Time Management Activity
2. Break them into small groups composed of 2 to 4 learners. Have them discuss what they have just read (about 10 min.).
3. The learners will now work alone. Ensure each person has a pen and paper. Have them divided the paper into two columns: Life and Work. Ask them to list their most important priorities in the respective column. If a priority spans both columns, then have them draw a line into the next column to show the priority is both a life and work priority (about 15 to 20 min.).
4. The learners should join their previous group (or you can create new small groups) and discuss their lists with each other (about 25 min.):
- Will the items that span both columns be easier or more difficult to accomplish?
- How will you handle the items that might contradict each other? For example, one item is to spend more time with family, while another item is to work harder to be promoted.
- Which column contains the most items and which one contains the most important items? Why?
- What must you do to ensure the big priorities get accomplished?
The ability to manage time normally takes two skills:
- Organization: the ability to organize tasks according to their priorities
- Task: the ability to focus on the task on hand
These two concepts form the x-axis and y-axis as shown in the model below:
This matrix has four types of people when it comes to time management:
- Perfectionists will often spend too much time arranging their priorities, but do not focus on the task at hand.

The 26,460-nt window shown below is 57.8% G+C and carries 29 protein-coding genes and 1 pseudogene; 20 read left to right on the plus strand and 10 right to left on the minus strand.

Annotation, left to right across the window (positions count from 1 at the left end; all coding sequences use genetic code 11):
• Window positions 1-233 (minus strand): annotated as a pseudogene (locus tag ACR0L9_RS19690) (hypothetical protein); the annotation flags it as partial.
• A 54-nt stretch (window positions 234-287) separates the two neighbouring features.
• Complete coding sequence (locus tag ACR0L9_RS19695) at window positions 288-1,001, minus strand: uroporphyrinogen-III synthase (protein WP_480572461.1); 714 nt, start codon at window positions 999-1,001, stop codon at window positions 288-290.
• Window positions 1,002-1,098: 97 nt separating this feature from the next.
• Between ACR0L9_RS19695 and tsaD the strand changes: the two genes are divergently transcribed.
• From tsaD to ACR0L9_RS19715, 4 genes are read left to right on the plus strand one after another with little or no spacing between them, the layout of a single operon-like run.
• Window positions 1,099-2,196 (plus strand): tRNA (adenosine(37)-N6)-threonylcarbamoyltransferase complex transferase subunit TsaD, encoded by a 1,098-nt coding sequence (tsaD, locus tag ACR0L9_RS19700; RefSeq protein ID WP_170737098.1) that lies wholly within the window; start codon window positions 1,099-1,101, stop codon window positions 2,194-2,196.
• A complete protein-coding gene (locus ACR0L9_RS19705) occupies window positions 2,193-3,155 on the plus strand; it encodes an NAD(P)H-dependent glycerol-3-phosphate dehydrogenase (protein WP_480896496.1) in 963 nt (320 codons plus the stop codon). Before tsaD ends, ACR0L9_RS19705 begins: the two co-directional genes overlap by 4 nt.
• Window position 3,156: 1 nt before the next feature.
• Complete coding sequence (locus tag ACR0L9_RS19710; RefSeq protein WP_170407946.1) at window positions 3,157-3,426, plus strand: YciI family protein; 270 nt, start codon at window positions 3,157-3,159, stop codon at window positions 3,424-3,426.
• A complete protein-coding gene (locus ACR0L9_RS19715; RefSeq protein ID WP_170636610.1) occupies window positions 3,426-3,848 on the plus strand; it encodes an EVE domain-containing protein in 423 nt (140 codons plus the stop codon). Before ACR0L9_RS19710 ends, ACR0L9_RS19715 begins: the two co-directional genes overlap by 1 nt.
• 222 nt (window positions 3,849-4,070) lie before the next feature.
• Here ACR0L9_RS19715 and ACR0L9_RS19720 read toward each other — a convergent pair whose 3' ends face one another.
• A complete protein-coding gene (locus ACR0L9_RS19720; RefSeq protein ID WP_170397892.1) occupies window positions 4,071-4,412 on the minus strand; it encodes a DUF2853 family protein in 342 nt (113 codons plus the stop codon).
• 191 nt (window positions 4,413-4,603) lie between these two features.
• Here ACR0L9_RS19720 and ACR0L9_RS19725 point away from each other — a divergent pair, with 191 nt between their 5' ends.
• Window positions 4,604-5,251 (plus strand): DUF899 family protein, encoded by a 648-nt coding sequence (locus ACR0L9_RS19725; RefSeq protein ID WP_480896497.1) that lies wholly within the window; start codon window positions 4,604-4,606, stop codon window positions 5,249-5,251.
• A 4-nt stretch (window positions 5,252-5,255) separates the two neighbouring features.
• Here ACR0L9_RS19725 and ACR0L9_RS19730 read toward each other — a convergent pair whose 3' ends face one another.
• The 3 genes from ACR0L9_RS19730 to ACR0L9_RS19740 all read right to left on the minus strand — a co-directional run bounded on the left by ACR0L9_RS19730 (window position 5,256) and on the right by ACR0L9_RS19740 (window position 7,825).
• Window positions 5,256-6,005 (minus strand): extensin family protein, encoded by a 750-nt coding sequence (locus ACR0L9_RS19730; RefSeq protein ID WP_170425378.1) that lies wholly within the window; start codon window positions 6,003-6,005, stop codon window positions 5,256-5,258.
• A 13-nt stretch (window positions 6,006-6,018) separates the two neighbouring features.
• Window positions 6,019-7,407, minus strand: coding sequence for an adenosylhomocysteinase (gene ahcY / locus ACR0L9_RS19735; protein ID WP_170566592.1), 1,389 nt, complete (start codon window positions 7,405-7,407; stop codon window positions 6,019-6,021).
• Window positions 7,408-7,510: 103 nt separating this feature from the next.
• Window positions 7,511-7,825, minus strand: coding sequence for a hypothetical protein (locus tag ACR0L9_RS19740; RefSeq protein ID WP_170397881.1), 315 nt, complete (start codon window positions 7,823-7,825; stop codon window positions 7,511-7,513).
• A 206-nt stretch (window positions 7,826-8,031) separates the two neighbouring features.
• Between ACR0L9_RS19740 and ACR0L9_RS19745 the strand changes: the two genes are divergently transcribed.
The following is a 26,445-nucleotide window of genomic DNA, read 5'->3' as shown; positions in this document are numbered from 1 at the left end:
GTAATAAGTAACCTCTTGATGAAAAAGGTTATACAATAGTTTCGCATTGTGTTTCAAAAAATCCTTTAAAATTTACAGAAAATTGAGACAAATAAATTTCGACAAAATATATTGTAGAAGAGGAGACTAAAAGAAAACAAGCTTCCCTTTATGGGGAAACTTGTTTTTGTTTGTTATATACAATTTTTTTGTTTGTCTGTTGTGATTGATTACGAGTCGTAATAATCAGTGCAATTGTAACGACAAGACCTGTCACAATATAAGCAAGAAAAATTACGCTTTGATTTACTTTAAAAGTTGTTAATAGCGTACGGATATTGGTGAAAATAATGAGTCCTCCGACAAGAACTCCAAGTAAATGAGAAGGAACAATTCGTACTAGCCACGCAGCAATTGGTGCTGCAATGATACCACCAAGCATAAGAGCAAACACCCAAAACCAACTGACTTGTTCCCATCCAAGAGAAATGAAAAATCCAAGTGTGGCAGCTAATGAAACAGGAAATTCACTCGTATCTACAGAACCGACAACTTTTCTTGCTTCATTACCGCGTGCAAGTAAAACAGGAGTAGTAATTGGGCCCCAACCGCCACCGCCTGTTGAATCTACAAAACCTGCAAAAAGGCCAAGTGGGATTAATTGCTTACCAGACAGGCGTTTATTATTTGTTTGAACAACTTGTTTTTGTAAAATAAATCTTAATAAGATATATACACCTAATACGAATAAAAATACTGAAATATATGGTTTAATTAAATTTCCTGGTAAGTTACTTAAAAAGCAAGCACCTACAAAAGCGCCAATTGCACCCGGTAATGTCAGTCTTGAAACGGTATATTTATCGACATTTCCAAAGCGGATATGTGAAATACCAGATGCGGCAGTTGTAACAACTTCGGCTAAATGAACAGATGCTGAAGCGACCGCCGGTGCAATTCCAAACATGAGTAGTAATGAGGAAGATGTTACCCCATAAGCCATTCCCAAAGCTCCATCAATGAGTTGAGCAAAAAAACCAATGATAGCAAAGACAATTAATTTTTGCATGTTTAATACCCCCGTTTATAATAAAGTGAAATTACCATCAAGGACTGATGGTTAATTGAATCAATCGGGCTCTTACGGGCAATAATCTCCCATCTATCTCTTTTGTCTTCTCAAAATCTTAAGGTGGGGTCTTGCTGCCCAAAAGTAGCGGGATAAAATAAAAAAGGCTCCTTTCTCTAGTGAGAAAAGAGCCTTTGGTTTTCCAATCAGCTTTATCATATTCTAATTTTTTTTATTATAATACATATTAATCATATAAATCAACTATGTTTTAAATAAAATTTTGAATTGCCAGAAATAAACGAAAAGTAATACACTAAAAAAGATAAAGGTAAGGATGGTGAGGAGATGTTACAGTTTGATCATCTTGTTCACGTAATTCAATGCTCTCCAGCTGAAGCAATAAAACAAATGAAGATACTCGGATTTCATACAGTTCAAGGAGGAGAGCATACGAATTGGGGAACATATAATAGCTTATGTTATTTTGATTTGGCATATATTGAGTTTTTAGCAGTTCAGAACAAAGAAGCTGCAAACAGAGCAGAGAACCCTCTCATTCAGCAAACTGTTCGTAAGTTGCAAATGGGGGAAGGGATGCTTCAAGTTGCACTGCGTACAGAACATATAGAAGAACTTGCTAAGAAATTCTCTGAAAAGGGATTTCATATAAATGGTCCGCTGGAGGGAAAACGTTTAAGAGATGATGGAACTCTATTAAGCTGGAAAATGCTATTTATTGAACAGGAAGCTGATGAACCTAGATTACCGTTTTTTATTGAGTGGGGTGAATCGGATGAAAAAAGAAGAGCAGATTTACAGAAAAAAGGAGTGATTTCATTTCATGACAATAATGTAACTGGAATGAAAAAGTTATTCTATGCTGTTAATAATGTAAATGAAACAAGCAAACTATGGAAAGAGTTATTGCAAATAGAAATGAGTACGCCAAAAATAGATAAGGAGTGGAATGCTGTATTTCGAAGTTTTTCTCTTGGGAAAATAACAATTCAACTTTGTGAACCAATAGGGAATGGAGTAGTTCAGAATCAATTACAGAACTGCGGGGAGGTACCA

- Slobs are always in disarray because they fail to prioritize and do not focus on the task at hand.
- Doers focus on a task they are performing, but often fail to accomplish the important ones because they fail to prioritize.
- Time Managers both prioritize their tasks so that they know which ones need accomplished first and always focus on the task at hand.
We can also rearrange the two dimensions so that they show the four steps of good time management when performing a task:
- Focuses upon the task on hand to discover what needs to be accomplish.
- Organizes the materials so that the task can be accomplished.
- Uses the materials to get the task done
- Uses one's inner-abilities and instincts to wrap things up (know when to stop and what to finish) so that the next priority task can be started — don't waste time on the unimportant details.
In The Big Rocks of Time, Stephen Covey uses jars as a metaphor for the amount of time we have and rocks for the tasks that must be prioritized (the bigger the rock, the more important the task is). And just as a jar can only hold so many rocks, we only have so much time in a day to get the right things done, thus it is important that we decide which tasks are the big ones (the most important) to ensure they fit within our “time jar.”
This activity is based on the Time Management chapter
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